Canada would be much beter off than having to rely on a single customer with a peaked economy.


Another informative site on the Port of Kitimat


BC voters will never let this happen. Pipelines direct to the south of the tar sands will find far less resistance.

The First Nations legal impediments are alone enough to kill any pipeline through British Columbia.


AFAIK, there are no laws against insanity, making lots of money, suicide, or corporate vandalism so no luck there.

Assisted geneotypecide, environmental vandalism laws,as practiced in this Dickensian world are a bit "17th century" , so no luck there either.

Unfortunately the world demand for All the above will not be met very soon but hopefully we can school up and make a difference.
Just don't stop expressing your opinions for the best possible outcome.


More big investments in fossil fuels. At some point it will cost SO much to do all of this that other methods will look attractive. You build a pipeline and it runs for 30 years and then the source is tapped out. $100s of billions of dollars are spent and then it is the end of the line. I would want something more sustainable for my large investment if I were them.


@ arnold

As an amusing piece of information, I inform you that suicide was considered a crime in several countries and sometimes was punished by death (no kidding).

Look at this link:


"amusing" of course only referred to the fact that people who commited suicide and died could still be sentenced to death.


What is basically wrong with shipping 1 billion tonnes (or more) of coal, crude oil and NG to China and India and other countries in Asia during the next decades, if they can pay for it?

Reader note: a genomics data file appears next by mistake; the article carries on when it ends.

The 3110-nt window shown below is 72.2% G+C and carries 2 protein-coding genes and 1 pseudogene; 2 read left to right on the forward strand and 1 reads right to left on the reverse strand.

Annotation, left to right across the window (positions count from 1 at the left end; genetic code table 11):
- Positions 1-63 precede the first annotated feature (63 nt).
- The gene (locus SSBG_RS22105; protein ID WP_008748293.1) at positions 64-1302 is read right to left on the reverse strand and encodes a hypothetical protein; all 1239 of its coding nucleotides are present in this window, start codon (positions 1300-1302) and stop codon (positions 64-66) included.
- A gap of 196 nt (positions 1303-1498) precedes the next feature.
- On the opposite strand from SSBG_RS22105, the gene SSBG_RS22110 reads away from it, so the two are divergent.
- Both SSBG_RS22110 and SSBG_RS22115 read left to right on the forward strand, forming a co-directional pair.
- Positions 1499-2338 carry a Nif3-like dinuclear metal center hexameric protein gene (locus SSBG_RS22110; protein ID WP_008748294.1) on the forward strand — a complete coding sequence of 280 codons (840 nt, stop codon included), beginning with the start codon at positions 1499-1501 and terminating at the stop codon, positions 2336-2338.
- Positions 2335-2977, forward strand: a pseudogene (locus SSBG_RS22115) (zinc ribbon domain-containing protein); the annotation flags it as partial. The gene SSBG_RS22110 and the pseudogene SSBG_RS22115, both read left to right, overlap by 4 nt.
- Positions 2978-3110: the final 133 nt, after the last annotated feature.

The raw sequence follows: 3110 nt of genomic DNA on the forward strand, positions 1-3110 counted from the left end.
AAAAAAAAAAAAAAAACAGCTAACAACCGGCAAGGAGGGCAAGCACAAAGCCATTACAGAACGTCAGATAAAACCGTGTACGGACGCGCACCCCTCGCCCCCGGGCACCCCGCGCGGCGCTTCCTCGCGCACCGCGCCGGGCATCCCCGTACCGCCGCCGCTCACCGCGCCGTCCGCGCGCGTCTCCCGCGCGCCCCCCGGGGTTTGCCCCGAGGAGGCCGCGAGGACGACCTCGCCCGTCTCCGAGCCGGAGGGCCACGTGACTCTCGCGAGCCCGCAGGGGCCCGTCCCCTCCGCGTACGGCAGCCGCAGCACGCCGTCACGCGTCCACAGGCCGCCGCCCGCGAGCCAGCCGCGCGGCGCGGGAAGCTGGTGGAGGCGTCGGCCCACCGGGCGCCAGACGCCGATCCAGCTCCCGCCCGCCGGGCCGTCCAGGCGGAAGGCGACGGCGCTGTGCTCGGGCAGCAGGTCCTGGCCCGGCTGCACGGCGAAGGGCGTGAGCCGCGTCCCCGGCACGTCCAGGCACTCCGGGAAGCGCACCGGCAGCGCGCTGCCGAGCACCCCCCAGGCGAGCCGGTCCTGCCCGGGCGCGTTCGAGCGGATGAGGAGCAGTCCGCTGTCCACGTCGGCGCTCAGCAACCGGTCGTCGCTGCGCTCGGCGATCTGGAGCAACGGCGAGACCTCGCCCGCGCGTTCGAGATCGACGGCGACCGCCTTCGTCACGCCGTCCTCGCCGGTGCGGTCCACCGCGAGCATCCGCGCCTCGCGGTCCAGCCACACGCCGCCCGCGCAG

Canada was and still is on the receiving end for the same products for decades and nobody complained.

An about face is not so bad for the Canadian economy.



I suppose my original post was unclear. I know that there is no law preventing Canada or its companies from building a pipeline to transport natural resources. What I was attempting to do (unsuccessfully) was to point out to Mark BC that hyperbole cheapens an argument and makes the the person using it appear foolish.

If I could invest in the pipeline I would, so count me among your "insane".


I don't judge criminal behavior based on laws made up by lawyers 50 years ago, rather I use science, morals, and common sense.

The BC Ferry sank 2 years ago almost exactly where these freighters will go. And amazingly, at this very second, I am listening to a news item about how the ferry from Prince Rupert to the Queen Charlotte Islands got battered on the crossing and had to turn around halfway through today. And you believe we can be sure to avoid oil spills?

Sure, this pipeline will bring BC money. All that will do is bring in yet more people and raise real estate prices even higher, leading to even more unsustainable economic growth used by the real estate profiteers to make money off our publicly owned forest lands, for the government to sell off more publicly owned forest land for private real estate "development" to bring in revenue to help balance its budget because we have way too much economic growth for sustainable infrastructure improvements to keep up with.

The pipeline would be just the beginning. This would of course be the logical stepping stone to opening up the coast to drilling, after all the supposedly beneficial economic growth from the olympics ends and we are left with thousands of unemployed people who came here for the unsustainable construction boom and need new jobs.

How much did it cost to clean up the Exxon Valdez spill? How much do the cumulative losses to the fishing industry add up to?

Why are we promoting a dirty unsustainable industry when the demand for fisheries products is only growing?